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Catholic Charities Director: Refugee Process One Of Hardest Ways To Come To U.S.

Syrian refguees arrive on the Mediterranean coast, Sept. 2015.
Freedom House
/
Flickr Public Domain Mark 1.0
Syrian refguees arrive on the Mediterranean coast, Sept. 2015.

 

Last week, the U.S. House passed a bill to halt a program that brings Syrian refugees to the United States. The vote came less than a week after the ISIS attack in Paris that left over one hundred people dead.

Oklahoma has a long history of taking in refugees. Notably, Vietnamese refugees settled in Oklahoma City in the mid-1970s. Now, many Burmese refugees of the ethnic Zomi minority are establishing themselves in both Oklahoma City and the Tulsa area.

Three Syrian refugees have settled in Jenks, Oklahoma. Some states have received many more Syrian refugees, while some states received none.

Two agencies place refugees in Oklahoma - Catholic Charities of Oklahoma City and Catholic Charities of Tulsa.

Catholic Charities of Oklahoma City executive director Patrick Raglow spoke to KGOU’s Jacob McCleland on Oklahoma Voices.

Interview Highlights

On the refugee process, and how it's evolved

It’s only been since 2011 or so since Syria was producing any refugees in significant numbers. And so for a refugee from any country to be admitted into the United States, it’s a very, very long process. First, the UN High Commissioner for Refugees identifies them as being a refugee. Then they  are introduced for possible resettlement into the United States, after which the United States government Department of State, Department of Defense, National Counterterrorism Center - all these processes go in place to try and vet these individuals and it can take up to two years before any would come into the country. Prior to that, though, you could have family reunification. And in the case of Tulsa, there’s a gentlemen here and members of his family joined him. He’s been a member of the Tulsa community a number of years. He’s not unknown to the Tulsa community and that’s family reunification. That process started long again before this current conflict in Syria.

On the vetting process, and making sure refugees are not national security issues

Well first of all, I do not speak for the U.S. government. I do not profess to know all the pieces and parts of it. I can say that I know that even for those, say from Iraq and Afghanistan, who often bled and led with U.S. forces in the missions that we had in Iraq and Afghanistan, putting their own lives and the lives of their families at risk for their cooperation with the United States, even those people, well known to the Department of Defense or Department of State, even those persons took 18 months to two years to clear the process to come over and resettle in America because they entered this refugee pipeline process which is one of the hardest ways to actually get into the United States.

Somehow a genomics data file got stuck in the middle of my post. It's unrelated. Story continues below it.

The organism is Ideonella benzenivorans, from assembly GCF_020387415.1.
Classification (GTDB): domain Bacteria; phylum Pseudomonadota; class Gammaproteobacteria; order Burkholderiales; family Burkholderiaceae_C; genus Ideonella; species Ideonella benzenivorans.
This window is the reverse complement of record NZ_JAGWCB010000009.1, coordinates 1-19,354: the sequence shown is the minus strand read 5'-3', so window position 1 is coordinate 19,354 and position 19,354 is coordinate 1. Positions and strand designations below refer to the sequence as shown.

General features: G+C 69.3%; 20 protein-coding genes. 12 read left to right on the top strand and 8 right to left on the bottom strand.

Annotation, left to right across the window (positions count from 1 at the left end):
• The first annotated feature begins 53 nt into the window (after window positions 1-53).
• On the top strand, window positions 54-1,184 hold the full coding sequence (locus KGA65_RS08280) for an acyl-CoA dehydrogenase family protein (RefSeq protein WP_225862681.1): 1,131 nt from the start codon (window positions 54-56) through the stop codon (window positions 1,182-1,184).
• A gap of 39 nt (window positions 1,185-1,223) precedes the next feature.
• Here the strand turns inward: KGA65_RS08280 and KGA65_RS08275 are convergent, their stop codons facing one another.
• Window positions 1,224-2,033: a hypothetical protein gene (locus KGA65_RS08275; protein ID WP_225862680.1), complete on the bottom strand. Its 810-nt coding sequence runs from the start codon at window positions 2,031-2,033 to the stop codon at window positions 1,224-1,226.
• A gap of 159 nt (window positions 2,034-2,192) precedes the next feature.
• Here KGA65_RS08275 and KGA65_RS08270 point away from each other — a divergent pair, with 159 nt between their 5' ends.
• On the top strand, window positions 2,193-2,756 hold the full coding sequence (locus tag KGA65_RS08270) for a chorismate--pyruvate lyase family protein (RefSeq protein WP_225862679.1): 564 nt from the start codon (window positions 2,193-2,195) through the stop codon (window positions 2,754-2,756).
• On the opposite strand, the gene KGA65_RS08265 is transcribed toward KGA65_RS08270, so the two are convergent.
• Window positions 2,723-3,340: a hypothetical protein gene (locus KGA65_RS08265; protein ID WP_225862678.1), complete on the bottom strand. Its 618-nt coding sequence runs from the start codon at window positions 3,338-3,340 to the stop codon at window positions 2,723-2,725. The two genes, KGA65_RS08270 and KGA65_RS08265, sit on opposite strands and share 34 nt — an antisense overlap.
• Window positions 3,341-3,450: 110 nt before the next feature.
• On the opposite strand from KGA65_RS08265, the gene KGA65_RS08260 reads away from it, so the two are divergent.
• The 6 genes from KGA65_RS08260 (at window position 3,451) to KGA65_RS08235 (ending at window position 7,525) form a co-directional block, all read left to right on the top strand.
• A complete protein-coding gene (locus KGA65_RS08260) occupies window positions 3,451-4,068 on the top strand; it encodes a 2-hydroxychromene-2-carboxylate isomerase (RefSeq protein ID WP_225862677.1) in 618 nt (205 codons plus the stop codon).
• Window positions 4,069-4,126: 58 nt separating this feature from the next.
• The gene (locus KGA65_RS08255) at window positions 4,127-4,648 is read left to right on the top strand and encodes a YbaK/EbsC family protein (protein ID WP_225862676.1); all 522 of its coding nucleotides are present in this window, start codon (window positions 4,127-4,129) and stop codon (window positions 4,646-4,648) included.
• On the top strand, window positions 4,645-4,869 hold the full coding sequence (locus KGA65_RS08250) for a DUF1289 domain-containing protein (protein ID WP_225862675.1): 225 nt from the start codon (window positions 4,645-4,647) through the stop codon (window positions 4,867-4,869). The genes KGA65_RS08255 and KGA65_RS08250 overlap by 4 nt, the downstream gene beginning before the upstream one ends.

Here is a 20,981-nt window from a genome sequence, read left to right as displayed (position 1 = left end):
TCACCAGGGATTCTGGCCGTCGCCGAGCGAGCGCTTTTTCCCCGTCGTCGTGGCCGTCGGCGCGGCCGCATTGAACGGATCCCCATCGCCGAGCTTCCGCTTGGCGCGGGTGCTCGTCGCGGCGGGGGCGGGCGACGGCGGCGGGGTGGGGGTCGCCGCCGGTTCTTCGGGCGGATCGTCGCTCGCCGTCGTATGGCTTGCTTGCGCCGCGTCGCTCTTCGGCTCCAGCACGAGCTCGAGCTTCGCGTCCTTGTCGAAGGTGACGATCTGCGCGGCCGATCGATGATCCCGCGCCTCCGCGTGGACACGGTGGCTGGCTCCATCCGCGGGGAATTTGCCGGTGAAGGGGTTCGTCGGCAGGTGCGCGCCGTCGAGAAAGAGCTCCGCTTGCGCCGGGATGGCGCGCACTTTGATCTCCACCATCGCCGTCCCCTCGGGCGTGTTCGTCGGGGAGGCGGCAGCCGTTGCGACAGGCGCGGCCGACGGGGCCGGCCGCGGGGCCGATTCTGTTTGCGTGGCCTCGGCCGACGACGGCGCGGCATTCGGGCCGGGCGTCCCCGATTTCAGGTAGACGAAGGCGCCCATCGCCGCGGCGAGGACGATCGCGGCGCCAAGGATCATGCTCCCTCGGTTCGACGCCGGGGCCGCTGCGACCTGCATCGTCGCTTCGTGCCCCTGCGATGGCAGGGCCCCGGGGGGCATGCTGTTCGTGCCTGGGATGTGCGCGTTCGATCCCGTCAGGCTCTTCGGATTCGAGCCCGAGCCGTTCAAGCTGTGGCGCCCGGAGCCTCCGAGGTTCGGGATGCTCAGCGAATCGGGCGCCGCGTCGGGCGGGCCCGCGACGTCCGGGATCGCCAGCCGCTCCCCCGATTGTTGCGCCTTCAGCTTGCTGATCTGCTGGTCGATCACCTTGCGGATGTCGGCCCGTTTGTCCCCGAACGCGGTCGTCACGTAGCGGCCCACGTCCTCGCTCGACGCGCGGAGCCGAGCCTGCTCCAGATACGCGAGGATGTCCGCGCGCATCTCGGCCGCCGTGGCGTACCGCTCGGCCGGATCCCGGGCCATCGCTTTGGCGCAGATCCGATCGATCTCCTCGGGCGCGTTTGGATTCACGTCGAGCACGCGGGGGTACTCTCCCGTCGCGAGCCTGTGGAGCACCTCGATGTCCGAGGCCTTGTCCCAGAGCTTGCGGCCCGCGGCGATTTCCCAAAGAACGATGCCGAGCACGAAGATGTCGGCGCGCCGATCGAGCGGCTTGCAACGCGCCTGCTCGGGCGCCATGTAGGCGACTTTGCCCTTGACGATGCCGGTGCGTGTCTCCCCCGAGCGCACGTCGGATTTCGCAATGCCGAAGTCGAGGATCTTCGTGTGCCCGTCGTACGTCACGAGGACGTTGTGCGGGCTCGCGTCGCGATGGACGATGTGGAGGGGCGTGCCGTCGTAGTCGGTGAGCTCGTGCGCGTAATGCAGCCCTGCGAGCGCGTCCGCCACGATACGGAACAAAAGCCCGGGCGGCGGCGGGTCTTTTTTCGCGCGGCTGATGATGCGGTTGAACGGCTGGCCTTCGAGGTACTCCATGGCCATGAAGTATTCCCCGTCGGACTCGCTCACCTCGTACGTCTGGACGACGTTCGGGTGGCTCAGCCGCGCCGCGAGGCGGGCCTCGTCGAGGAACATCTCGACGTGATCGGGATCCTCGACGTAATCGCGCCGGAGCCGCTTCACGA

On who the Iraqis and Afghans refugees are who've helped U.S. armed forces on the battlefield

Yes, working in our embassy locations, working with the forces, doing duties in the camps and installations that the military had across both of those countries. So there are a number of clearance levels they took before they were allowed to work with forces and then had personal relationships with many of the military or State Department personnel that were in difficult situations over there. And again, even those folks, they took a very long time to screen and not all of them have yet made it through the pipeline and not all of them will to get into the United States.

 

On his thoughts on governors who have requested to not bring Syrian refugees into their states, and the pause in bringing Syrian refugees into the United States

Well first of all, it is a natural and understandable inclination to insure that our communities are safe. That’s the first order of government, and that’s the first order of our state government or our federal government. So that’s natural and should not be dismissed. The second thing I would say is that, precisely because the federal government believes the same thing, it has put in place these policies and procedures and refined them further after 9/11, refined them further in the years since, to insure that they’ve done as good a job as can be done to make sure that people coming into this country pose no harm to its citizens.

 

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Jacob McCleland spent nine years as a reporter and host at public radio station KRCU in Cape Girardeau, Mo. His stories have appeared on NPR’s Morning Edition and All Things Considered, Here & Now, Harvest Public Media and PRI’s The World. Jacob has reported on floods, disappearing languages, crop duster pilots, anvil shooters, Manuel Noriega, mule jumps and more.
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